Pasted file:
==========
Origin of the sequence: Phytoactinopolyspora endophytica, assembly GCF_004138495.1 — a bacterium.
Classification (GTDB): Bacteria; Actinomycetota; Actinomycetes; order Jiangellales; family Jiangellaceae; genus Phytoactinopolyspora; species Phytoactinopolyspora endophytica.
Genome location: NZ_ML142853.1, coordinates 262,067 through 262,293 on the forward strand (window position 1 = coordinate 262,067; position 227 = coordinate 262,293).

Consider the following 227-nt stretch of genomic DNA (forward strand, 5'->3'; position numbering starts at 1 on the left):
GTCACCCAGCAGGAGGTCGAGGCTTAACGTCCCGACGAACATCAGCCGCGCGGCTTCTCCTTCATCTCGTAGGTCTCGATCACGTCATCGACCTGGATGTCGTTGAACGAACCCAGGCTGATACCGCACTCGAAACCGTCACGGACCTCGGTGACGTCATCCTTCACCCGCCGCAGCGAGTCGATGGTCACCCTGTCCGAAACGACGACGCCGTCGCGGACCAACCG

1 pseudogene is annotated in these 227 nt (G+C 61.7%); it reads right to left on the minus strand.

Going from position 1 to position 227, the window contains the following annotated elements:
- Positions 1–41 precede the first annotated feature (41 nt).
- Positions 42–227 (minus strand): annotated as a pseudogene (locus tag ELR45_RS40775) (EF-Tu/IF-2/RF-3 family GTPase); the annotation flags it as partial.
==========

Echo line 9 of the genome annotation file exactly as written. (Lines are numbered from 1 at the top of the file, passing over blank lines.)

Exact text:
- Positions 42–227 (minus strand): annotated as a pseudogene (locus tag ELR45_RS40775) (EF-Tu/IF-2/RF-3 family GTPase); the annotation flags it as partial.